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Judicial age ballot measure defeated at polls

New York State Chief Judge Jonathan Lippman. AP Photo

Cuomo retains ability to reshape court

Brooklyn Daily Eagle

Tuesday’s election asked New Yorkers to cast their votes on a ballot measure that would increase the judicial retirement age to 80. With a vote of 61 percent against to 39 percent in support, the measure failed, to the dismay of New York State Chief Judge Jonathan Lippman.

Lippman put his support behind the measure, arguing that if the proposal were to pass, approximately 20 additional judges would remain on the bench each year, assisting with the often-overburdened court calendar. Other proponents likened the measure to a form of age discrimination.

“We have to ask ourselves whether or not this is a reasonable policy or whether it is nothing more than age discrimination,” said Marc Levine, president of Gay/Straight Alliance of the New York State Courts.

The present law mandates that judges must retire once they reach 70. Elected justices, however, are permitted to seek three extensions of two years each. These extensions thus allow justices to serve until they are 76, barring any physical or mental disabilities. Lippman, 68, as well as three other Court of Appeals justices who are nearing 70, would have significantly benefited from the proposal’s passage.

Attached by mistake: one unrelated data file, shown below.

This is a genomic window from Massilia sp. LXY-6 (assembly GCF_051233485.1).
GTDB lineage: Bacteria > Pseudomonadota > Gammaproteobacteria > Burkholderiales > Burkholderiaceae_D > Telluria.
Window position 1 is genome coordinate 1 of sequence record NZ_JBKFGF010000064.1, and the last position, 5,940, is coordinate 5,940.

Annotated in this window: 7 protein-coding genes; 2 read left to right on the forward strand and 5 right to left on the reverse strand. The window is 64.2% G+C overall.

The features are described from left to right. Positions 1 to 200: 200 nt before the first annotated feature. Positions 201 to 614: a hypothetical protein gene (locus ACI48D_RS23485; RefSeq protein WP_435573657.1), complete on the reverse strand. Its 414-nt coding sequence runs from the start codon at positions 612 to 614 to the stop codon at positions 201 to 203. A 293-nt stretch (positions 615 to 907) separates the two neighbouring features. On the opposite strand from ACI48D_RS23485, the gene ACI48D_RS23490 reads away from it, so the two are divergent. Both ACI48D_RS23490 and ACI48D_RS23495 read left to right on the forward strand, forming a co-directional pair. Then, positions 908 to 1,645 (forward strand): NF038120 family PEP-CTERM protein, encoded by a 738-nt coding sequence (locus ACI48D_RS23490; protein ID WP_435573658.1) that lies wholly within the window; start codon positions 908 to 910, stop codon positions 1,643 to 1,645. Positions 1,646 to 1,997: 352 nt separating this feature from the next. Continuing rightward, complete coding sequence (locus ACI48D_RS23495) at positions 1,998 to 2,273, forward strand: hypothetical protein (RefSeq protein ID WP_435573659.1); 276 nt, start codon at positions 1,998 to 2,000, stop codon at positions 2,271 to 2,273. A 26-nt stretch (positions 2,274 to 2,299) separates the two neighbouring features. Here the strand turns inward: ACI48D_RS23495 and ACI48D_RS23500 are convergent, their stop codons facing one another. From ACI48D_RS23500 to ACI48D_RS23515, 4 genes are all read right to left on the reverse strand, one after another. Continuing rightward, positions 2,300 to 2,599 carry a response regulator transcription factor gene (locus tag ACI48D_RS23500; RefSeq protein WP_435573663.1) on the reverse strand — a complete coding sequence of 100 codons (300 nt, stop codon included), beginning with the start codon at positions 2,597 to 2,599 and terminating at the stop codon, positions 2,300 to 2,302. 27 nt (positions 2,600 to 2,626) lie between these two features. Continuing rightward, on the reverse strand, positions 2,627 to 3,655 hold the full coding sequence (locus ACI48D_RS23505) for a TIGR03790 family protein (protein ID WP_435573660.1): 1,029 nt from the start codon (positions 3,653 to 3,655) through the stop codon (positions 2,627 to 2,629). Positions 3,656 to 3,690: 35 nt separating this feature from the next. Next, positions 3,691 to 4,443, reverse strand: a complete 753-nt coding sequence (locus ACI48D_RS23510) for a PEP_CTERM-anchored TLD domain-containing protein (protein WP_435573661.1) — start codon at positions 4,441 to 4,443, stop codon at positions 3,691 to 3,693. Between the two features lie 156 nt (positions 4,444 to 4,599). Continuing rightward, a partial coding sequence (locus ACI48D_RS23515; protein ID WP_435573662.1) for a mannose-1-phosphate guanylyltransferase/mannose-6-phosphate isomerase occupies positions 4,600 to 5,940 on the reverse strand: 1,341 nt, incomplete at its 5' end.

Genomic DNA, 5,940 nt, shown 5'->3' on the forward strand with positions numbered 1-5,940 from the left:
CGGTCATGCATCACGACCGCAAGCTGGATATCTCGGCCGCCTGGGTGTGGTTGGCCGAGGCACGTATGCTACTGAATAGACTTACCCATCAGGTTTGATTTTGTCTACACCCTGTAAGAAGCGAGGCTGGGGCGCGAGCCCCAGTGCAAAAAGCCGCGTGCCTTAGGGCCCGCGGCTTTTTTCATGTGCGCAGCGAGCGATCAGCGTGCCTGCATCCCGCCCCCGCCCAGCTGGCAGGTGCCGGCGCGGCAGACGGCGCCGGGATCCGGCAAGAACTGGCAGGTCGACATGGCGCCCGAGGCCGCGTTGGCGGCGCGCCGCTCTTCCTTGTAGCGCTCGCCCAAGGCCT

Opponents of the measure, including New York State Gov. Andrew Cuomo, cited reasons such as “an infusion of young blood on the bench,” as Levine mentioned in his rally for the proposal. Further, and perhaps more significant,  extending the retirement age would allow two of the Republican judges on the Court of Appeals stay on for an additional 10 years.

Vincent Bonventre, a professor at Albany Law School, told the Associated Press that the Court of Appeals is "one of the great courts in American history" and often leads the way for federal and other state courts.  Given the stature that New York’s highest court holds in the national legal community, Cuomo has significant interest in appointing more progressive jurists on the bench.

The original law was put in place in 1869, when the life expectancy was much lower than present day.  “1869 was a long time ago, “ said Levine. “Today, most judges in their 70s have the brains and the energy to do as good a job as they ever did — maybe better.”

The proposed amendment did not cover lower court judges, who, according to The New York Times, make up three-quarters of the 1,259 jurists in the state.

“I am disappointed,” Judge Lippman said after receiving notice of proposal’s defeat. “We were unable to get a consistent message across that people should be judged on their ability to do the job and not on some outdated conceptions of age.”

November 6, 2013 - 3:30pm


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